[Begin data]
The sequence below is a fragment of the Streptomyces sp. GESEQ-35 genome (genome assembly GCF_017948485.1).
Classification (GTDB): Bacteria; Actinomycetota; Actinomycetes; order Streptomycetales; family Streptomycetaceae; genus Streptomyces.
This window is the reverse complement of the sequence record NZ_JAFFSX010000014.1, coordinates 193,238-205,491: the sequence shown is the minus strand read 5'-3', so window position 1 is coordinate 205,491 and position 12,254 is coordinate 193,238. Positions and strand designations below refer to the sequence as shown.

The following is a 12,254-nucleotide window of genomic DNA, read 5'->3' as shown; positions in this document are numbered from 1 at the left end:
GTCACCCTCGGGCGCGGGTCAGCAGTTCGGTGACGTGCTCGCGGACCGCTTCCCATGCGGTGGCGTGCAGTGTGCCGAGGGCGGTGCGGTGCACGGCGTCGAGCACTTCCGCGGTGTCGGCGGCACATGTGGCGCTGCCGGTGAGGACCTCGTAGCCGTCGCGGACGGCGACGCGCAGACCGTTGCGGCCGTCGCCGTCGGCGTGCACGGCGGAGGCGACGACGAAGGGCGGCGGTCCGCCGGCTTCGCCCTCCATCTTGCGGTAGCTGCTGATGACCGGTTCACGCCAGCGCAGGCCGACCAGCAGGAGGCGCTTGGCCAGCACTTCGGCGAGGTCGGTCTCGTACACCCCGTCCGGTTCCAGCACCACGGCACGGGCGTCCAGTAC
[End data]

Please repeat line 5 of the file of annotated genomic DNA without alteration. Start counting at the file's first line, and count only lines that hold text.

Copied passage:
GTCACCCTCGGGCGCGGGTCAGCAGTTCGGTGACGTGCTCGCGGACCGCTTCCCATGCGGTGGCGTGCAGTGTGCCGAGGGCGGTGCGGTGCACGGCGTCGAGCACTTCCGCGGTGTCGGCGGCACATGTGGCGCTGCCGGTGAGGACCTCGTAGCCGTCGCGGACGGCGACGCGCAGACCGTTGCGGCCGTCGCCGTCGGCGTGCACGGCGGAGGCGACGACGAAGGGCGGCGGTCCGCCGGCTTCGCCCTCCATCTTGCGGTAGCTGCTGATGACCGGTTCACGCCAGCGCAGGCCGACCAGCAGGAGGCGCTTGGCCAGCACTTCGGCGAGGTCGGTCTCGTACACCCCGTCCGGTTCCAGCACCACGGCACGGGCGTCCAGTAC